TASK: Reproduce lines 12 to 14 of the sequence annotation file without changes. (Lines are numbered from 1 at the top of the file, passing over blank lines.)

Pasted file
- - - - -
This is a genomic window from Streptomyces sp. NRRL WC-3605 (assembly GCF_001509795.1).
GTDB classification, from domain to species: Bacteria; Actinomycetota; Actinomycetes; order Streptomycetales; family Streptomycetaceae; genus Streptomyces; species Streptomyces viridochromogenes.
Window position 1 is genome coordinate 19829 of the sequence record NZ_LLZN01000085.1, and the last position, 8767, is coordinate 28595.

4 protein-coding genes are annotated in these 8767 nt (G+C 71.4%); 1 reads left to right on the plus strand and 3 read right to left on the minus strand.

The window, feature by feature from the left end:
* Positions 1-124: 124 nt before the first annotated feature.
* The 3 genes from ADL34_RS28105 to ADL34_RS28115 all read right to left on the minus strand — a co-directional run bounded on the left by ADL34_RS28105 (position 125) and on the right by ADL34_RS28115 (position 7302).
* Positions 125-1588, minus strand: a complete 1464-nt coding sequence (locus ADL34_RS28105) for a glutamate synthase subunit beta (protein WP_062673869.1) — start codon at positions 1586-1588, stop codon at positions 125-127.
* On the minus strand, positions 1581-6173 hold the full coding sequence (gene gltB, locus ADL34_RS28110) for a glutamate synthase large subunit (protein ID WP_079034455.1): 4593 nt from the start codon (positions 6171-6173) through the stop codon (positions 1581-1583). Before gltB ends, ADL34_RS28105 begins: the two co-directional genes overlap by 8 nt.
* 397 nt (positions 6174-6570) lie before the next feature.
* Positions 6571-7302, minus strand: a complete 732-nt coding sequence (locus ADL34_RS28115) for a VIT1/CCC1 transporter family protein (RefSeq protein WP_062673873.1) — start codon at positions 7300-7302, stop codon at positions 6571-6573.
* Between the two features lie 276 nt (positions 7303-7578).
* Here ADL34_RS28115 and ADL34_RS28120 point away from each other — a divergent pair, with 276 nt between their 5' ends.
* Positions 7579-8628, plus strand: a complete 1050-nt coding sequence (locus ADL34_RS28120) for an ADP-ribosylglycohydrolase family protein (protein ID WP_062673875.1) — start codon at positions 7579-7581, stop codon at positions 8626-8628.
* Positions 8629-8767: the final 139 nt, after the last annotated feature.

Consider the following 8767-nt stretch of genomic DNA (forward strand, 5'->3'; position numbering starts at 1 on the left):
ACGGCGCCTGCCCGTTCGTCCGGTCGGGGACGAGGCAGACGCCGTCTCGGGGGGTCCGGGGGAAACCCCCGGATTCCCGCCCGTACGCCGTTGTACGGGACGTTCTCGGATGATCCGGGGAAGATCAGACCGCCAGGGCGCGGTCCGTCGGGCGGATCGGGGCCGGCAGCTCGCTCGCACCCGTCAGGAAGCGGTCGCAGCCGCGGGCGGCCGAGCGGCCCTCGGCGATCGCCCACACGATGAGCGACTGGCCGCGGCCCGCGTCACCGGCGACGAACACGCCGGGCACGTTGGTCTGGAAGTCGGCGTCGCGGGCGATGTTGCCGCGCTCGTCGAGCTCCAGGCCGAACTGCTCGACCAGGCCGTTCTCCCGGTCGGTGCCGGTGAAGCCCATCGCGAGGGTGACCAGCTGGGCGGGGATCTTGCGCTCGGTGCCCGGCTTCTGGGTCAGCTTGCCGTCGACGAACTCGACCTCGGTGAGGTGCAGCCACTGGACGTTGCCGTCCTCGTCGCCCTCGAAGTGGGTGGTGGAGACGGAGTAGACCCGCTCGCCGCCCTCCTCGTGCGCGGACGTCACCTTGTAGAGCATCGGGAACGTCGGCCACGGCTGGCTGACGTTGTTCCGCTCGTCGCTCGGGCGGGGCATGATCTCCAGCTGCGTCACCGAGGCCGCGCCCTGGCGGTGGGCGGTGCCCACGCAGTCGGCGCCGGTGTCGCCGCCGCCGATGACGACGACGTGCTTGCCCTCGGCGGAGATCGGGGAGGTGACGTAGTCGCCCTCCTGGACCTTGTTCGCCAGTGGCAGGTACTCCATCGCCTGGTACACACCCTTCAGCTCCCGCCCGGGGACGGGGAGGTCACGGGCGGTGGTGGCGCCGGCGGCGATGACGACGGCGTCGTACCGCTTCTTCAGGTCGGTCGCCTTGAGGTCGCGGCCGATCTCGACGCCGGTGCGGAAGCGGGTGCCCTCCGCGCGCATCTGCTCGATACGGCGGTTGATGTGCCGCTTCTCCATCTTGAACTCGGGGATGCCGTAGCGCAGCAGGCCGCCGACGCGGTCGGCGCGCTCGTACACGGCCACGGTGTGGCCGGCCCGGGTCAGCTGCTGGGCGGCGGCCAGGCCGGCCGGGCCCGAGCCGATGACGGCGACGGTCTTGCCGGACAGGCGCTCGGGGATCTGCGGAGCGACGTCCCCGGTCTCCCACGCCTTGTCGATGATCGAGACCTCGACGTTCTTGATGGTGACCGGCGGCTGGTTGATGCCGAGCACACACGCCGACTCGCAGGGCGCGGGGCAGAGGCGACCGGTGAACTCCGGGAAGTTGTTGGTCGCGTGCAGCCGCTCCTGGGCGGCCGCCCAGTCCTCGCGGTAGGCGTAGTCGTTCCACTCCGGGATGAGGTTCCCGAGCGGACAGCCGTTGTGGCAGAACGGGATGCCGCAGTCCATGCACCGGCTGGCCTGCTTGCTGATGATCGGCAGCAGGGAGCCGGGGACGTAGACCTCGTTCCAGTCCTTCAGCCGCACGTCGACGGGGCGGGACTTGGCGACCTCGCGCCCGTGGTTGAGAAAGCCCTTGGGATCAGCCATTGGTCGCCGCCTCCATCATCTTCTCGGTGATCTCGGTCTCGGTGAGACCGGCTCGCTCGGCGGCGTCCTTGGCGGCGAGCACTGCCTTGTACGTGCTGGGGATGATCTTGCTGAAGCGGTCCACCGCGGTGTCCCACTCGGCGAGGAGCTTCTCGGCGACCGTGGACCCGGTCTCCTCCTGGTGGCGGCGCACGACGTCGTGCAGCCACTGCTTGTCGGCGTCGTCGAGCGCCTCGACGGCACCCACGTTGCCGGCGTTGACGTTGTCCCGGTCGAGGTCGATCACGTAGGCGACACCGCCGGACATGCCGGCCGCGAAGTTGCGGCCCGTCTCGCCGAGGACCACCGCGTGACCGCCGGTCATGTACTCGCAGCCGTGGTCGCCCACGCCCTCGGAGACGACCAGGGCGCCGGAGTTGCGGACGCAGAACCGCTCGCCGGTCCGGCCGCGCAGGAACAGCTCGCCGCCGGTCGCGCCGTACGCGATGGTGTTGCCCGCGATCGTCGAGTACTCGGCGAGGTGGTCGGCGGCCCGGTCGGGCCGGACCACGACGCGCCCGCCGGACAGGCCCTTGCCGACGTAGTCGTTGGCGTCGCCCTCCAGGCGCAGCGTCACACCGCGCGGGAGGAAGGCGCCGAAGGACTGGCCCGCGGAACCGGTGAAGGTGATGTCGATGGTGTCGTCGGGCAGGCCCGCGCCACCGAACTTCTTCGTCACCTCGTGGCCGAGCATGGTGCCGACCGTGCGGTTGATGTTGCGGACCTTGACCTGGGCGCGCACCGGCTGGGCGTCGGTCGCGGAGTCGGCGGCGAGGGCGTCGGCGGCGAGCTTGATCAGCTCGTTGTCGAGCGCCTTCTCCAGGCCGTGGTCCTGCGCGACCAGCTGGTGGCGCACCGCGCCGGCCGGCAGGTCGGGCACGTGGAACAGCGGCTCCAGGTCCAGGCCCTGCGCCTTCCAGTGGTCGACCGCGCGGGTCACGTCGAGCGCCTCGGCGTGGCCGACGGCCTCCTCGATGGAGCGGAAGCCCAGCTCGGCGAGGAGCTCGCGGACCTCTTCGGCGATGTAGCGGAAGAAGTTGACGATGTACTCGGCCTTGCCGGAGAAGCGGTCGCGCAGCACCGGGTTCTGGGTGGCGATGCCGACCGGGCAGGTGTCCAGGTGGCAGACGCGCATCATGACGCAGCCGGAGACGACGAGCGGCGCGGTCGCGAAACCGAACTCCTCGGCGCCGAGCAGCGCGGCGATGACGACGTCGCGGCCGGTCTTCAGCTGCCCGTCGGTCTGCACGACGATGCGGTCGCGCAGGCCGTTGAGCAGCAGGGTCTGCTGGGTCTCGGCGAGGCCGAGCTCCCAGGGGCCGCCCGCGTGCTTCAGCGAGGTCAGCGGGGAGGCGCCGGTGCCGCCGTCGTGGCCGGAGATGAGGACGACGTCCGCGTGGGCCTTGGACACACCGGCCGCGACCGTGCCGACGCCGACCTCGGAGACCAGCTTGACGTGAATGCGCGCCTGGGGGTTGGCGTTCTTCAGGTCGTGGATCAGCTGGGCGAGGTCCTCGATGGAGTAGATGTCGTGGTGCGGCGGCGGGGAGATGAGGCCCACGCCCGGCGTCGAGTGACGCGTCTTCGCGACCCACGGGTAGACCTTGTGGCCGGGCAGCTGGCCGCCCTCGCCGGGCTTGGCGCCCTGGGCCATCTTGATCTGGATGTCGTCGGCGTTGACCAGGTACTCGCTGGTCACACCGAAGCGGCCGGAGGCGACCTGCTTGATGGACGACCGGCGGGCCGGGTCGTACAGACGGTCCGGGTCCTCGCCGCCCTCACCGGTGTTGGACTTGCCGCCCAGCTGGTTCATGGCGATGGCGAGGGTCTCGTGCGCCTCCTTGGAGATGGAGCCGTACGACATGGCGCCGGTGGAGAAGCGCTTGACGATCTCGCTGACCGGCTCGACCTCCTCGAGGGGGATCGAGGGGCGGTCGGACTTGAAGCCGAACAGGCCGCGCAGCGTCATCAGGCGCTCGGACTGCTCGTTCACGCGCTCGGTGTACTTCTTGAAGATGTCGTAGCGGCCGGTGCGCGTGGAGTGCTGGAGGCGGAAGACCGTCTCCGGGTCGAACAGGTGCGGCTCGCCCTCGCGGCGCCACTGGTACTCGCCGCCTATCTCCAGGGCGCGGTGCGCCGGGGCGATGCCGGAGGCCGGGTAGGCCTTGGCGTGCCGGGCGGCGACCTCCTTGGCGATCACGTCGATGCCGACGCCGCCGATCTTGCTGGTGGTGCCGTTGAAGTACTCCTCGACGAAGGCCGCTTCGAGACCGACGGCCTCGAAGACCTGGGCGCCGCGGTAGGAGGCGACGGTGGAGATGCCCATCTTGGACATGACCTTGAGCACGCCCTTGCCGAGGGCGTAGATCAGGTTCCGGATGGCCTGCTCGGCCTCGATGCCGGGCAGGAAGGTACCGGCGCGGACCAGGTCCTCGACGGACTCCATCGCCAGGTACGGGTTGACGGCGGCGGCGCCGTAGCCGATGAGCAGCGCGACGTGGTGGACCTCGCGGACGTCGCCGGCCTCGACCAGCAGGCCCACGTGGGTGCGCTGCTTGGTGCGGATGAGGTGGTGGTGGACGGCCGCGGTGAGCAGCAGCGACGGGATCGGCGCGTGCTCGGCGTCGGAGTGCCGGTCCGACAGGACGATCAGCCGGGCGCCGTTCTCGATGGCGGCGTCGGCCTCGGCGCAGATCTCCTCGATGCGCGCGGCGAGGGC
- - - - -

* Between the two features lie 276 nt (positions 7303-7578).
* Here ADL34_RS28115 and ADL34_RS28120 point away from each other — a divergent pair, with 276 nt between their 5' ends.
* Positions 7579-8628, plus strand: a complete 1050-nt coding sequence (locus ADL34_RS28120) for an ADP-ribosylglycohydrolase family protein (protein ID WP_062673875.1) — start codon at positions 7579-7581, stop codon at positions 8626-8628.